ESP, Causation, and the Possibility of Precognition

In Edwin C. May & Sonali Bhatt Marwaha (eds.), Extrasensory Perception: Support, Skepticism, and Science. Praeger. pp. 107--127 (2015)
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In this chapter, I aim to clarify the concept of ESP so that we can ask whether it is even logically possible for anything to satisfy this concept. If ESP is not logically possible, then it would be pointless to conduct experiments trying to discover whether it exists. If, on the other hand, it is logically possible, then its existence or otherwise is an empirical question, a question that can be decided only by looking at the empirical evidence for and against. Questions concerning the logical possibility of ESP are most pressing in the case of precognition. Thus the latter part of this chapter will focus on precognition in particular. What’s more, because worries about precognition often revolve around the possibility of ‘backwards causation’—situations in which an effect comes before its cause—I will pay particular attention to the role that causation plays in the concept of ESP.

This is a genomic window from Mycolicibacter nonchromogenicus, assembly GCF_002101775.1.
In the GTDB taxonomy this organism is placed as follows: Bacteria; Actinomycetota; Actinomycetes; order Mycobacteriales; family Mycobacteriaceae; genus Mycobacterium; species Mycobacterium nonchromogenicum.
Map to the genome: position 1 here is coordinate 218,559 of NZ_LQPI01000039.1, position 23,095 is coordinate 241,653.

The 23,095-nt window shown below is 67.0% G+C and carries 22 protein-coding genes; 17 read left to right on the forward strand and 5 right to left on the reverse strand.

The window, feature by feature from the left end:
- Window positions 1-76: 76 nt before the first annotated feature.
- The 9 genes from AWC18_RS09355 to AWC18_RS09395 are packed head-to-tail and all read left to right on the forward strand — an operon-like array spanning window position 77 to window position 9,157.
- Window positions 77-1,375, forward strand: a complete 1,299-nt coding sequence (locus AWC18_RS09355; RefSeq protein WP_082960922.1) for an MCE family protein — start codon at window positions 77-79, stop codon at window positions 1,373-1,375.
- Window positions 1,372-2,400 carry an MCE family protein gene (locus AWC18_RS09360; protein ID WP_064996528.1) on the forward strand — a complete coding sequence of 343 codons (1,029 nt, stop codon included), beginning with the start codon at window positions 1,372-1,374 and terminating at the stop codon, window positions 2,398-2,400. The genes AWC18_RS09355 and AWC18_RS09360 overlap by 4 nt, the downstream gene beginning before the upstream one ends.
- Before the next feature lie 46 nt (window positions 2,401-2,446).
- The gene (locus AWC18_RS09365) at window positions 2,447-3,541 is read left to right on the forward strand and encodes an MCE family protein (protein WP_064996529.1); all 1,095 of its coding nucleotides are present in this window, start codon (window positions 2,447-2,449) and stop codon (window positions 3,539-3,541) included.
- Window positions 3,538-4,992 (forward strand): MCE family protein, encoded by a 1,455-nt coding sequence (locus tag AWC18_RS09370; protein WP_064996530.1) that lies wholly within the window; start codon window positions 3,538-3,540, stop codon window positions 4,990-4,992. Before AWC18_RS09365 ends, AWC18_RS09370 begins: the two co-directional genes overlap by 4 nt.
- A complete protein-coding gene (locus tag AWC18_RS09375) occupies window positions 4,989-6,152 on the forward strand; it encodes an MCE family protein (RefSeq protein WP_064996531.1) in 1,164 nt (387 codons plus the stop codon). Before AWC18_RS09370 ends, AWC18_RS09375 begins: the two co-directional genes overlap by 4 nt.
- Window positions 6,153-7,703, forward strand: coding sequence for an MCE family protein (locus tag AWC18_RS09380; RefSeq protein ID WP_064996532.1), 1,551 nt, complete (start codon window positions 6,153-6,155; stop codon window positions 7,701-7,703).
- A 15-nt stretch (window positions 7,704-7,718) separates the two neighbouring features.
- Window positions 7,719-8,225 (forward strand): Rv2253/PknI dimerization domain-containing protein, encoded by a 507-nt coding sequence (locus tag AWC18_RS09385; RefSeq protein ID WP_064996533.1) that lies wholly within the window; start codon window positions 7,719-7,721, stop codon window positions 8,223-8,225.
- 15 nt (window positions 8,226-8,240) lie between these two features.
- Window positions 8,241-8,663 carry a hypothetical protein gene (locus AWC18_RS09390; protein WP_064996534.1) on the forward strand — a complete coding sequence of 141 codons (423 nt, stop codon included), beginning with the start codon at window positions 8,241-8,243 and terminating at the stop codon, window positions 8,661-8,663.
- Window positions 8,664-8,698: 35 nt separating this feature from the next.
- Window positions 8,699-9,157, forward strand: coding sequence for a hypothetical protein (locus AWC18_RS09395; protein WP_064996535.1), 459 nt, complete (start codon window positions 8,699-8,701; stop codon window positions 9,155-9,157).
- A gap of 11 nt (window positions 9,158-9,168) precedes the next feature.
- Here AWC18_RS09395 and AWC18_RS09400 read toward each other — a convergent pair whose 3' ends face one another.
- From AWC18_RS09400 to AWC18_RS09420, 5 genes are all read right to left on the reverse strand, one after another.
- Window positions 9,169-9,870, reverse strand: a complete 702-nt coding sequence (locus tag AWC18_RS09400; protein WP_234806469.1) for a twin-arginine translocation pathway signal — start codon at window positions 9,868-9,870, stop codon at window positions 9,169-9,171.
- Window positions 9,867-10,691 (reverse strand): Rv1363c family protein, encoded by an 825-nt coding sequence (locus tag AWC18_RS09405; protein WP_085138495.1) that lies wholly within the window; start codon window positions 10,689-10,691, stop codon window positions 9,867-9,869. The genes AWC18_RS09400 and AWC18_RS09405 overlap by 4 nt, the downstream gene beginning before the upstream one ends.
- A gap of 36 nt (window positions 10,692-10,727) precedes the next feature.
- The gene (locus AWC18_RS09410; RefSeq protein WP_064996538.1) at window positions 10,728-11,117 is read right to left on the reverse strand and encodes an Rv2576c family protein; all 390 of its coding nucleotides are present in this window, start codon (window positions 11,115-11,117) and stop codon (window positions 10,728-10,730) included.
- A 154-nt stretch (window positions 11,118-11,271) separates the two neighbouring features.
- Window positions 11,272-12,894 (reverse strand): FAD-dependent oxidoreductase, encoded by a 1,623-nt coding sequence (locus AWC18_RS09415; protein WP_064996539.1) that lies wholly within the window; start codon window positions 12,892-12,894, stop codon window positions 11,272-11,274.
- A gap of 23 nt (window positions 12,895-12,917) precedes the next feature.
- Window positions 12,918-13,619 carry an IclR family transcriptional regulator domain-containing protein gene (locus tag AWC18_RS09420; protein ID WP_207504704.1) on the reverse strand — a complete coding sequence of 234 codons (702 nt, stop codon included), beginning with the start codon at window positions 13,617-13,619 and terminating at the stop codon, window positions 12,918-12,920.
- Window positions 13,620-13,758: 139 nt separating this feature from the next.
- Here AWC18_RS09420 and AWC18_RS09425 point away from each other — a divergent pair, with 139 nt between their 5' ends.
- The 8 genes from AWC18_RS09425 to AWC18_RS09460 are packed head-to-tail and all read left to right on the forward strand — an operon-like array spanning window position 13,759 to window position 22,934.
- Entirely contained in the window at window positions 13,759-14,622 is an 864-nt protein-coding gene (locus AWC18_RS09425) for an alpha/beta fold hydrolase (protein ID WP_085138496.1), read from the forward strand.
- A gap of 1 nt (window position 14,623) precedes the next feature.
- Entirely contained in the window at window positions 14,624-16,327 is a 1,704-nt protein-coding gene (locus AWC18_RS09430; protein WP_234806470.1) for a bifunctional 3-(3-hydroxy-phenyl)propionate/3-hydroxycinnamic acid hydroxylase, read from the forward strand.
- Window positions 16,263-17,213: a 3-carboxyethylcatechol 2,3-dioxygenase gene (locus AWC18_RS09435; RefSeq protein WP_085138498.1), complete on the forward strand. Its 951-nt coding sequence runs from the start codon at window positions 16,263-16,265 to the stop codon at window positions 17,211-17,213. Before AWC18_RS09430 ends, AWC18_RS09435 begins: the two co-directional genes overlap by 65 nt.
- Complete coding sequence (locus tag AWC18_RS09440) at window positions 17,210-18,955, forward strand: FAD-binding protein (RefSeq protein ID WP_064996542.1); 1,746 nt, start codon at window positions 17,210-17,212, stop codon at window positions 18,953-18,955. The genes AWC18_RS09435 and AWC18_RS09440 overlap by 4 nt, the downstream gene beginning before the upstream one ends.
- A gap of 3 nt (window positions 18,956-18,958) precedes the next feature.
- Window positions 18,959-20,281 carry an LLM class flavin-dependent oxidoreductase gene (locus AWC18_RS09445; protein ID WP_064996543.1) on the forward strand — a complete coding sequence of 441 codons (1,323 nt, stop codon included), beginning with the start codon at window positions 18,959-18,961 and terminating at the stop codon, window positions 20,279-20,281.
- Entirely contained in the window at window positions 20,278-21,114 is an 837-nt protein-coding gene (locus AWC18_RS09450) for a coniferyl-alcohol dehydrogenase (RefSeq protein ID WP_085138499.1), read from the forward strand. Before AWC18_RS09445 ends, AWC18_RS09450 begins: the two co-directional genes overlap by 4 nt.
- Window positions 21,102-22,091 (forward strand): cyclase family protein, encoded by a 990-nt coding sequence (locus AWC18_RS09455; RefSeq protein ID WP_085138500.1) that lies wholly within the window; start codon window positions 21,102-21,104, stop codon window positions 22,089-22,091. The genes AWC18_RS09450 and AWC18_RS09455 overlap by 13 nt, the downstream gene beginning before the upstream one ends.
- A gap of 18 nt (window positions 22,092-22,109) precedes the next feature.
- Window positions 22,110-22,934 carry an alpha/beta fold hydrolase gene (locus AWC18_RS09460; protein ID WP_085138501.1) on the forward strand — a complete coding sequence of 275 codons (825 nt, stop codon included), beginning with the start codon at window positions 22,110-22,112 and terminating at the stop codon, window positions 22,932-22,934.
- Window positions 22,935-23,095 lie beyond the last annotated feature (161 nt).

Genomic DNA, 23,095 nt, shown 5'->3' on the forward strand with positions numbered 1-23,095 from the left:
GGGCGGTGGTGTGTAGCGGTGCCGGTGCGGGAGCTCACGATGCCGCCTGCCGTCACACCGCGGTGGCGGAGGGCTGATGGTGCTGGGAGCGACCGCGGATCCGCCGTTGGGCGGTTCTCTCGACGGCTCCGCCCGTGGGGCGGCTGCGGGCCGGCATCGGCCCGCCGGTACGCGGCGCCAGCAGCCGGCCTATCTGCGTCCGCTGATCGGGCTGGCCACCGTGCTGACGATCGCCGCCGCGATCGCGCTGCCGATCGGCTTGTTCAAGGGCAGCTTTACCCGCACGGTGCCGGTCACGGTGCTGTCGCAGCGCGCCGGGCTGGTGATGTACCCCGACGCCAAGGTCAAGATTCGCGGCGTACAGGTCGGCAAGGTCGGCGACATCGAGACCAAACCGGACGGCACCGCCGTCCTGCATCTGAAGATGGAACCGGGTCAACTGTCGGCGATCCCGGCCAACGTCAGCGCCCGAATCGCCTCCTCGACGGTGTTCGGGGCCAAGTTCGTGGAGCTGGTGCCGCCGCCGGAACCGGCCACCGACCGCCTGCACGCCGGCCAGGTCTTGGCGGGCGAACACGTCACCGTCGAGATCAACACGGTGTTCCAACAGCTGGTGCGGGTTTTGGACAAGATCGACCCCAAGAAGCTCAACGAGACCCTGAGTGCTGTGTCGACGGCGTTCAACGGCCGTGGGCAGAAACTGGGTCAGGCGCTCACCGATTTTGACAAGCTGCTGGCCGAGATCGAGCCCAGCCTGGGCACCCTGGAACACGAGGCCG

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Richard Corry
University of Tasmania

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